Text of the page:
He belonged to the first community at Portmahomack, and may not have been a monk. The group of graves contained the metallic remains of intricate iron pins and a beautifully decorated roundel. They were horseriders who ate well and had high status. Although not necessarily Christian they were people of faith. Their major cultural investment was the making of these massive slab-sided graves, so they believed in an afterlife. Only in the next generation did they become spiritual professionals, the first monks of the Portmahomack monastery.
As we were leaving the Tarbat Discovery Centre, we examined the museum’s section on the Tarbat Ness Lighthouse, which has copies of Stevenson’s (as in the lighthouse builder, not the railway engineer) original plans for constructing the lighthouse, and a gallery of interesting astronomical photographs taken by local astronomer Denis Buczynski.
The Stevenson Lighthouse is located at the North West tip of the Tarbat Ness peninsula. It was built in 1830 by Robert Stevenson and has an elevation of 53 metres; with 203 steps to the top of the tower. It was too close not to visit. Back in July 2017, I wrote a detailed post about a Scottish visit to another of this famous engineer’s lighthouses on the western island of Tiree.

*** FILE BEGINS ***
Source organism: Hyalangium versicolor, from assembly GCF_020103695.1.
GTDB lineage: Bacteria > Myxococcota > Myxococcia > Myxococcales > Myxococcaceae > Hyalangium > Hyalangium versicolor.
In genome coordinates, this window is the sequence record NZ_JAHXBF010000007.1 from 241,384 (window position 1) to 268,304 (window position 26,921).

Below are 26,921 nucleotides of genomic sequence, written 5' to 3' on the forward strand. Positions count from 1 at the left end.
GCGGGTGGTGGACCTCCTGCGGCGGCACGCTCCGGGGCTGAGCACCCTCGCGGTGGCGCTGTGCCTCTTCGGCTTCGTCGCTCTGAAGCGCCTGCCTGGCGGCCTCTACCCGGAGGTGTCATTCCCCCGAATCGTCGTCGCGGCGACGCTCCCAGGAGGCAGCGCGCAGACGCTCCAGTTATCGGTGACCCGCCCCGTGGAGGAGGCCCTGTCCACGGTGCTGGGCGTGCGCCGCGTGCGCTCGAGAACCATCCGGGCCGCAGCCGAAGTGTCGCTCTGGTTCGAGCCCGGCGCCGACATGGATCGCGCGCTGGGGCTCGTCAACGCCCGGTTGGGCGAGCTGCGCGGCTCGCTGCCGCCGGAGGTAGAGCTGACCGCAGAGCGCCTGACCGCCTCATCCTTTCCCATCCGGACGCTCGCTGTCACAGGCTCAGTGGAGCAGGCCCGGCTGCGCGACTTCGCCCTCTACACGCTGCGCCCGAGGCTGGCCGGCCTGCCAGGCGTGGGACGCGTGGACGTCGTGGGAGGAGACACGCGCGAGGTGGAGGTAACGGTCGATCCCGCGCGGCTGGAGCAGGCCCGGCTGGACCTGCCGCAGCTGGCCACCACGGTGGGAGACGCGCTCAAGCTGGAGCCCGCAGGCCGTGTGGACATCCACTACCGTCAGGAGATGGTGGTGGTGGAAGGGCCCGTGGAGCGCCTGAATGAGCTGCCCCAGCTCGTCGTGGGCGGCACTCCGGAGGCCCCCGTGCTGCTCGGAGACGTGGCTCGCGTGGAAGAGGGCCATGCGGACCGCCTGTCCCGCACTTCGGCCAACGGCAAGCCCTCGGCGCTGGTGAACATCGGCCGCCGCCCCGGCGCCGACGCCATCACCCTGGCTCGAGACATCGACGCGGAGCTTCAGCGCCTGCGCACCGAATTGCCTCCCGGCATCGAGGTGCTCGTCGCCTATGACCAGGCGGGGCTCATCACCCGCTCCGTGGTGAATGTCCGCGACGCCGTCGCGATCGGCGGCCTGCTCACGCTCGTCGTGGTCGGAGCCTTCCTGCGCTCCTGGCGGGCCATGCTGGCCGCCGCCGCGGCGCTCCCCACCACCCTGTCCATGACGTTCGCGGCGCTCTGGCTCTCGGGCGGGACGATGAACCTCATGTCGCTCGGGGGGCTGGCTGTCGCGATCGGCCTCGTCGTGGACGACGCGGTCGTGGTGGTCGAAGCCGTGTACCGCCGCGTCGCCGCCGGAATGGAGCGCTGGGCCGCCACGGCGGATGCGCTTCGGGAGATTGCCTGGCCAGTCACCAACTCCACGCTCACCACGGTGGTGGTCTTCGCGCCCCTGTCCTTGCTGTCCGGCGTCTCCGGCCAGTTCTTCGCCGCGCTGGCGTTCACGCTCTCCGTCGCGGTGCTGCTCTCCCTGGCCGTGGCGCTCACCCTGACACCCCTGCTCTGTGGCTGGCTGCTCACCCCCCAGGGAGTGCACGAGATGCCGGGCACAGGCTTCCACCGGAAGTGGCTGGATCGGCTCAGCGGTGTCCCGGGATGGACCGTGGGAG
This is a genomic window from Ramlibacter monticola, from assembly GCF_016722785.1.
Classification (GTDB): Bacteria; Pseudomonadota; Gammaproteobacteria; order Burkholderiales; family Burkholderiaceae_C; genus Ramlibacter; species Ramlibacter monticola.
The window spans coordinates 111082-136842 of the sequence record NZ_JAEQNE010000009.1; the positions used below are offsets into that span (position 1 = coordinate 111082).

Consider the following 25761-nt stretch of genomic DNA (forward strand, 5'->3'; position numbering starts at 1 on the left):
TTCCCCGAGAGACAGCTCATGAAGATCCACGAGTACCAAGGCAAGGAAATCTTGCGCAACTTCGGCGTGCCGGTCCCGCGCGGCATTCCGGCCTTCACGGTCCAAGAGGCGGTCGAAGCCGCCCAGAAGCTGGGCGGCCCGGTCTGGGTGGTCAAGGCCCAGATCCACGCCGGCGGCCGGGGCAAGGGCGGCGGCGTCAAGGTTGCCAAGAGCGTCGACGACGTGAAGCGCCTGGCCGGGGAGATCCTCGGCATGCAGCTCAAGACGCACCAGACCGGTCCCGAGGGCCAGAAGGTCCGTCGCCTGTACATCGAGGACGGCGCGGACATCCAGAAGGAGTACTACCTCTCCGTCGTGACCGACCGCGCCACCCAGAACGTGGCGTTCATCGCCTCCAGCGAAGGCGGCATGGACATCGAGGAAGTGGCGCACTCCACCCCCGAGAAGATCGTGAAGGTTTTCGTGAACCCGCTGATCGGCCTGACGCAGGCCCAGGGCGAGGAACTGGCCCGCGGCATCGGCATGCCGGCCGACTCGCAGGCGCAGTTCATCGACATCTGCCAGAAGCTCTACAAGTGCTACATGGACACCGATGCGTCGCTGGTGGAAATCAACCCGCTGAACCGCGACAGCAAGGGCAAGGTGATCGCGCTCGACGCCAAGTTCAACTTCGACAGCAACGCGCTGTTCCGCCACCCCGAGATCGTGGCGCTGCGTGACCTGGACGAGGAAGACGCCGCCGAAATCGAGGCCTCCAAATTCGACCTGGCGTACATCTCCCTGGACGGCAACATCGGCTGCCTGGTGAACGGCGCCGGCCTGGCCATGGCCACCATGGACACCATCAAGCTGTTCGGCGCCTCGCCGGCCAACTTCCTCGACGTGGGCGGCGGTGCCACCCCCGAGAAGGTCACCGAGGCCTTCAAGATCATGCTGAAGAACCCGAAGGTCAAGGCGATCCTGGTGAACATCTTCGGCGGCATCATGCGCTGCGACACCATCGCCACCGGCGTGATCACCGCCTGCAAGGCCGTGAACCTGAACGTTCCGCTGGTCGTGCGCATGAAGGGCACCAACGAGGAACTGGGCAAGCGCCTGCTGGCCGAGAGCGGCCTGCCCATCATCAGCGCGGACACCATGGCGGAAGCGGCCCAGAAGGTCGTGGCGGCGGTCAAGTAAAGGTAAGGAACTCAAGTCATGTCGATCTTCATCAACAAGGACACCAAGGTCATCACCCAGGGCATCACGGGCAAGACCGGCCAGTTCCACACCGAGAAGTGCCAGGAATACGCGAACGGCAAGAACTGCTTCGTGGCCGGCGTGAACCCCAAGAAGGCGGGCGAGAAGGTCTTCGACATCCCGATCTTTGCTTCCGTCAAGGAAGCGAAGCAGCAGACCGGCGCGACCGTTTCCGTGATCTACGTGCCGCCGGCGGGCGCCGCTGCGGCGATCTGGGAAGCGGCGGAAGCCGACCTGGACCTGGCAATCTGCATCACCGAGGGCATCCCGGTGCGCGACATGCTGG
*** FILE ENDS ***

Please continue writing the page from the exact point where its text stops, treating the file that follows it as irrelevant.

We bought some books from the store and said our goodbyes to Margaret, the manager of the centre. Twenty minutes later, after a short car drive, we were standing near to the lighthouse and taking photographs. We had time for only the briefest of visits. If we were to stick to the day’s plans – and there was a lot of it left – we needed to be on our way south.
The road along the spine of the peninsula returned us to Portmahomack. As we turned to leave the village, we caught site of the Discovery Centre’s manager, Margaret, walking along the road with a young man’s arm in hers. We stopped to wind the window down and give a final greeting… and to say how much we had enjoyed our visit.
We noticed her companion’s bright eyes upon us… He was smiling with pride.
Robert, the ‘voice from the upper floor’ during our visit, turned out to be a Down’s syndrome young man, and his undoubted intelligence had been put to good use at the Discovery Centre as one of their best volunteers. It was now lunchtime, and Margaret was taking him for a well earned meal at the local cafe – the Discovery Centre being closed for an hour.
[The names of Margaret and Robert have been changed to protect their privacy.]
We waited as they walked off, arm in arm. It was one of the most touching scenes. Beyond anything we had glimpsed in the distant world of the Picts, this sense of presence and kindness left us with a golden feeling as we drove the few miles down the spine of the twin peninsulas towards Shandwick, Where, beneath protective glass, there stands one of the best Pictish cross slabs – intact and in all its glory.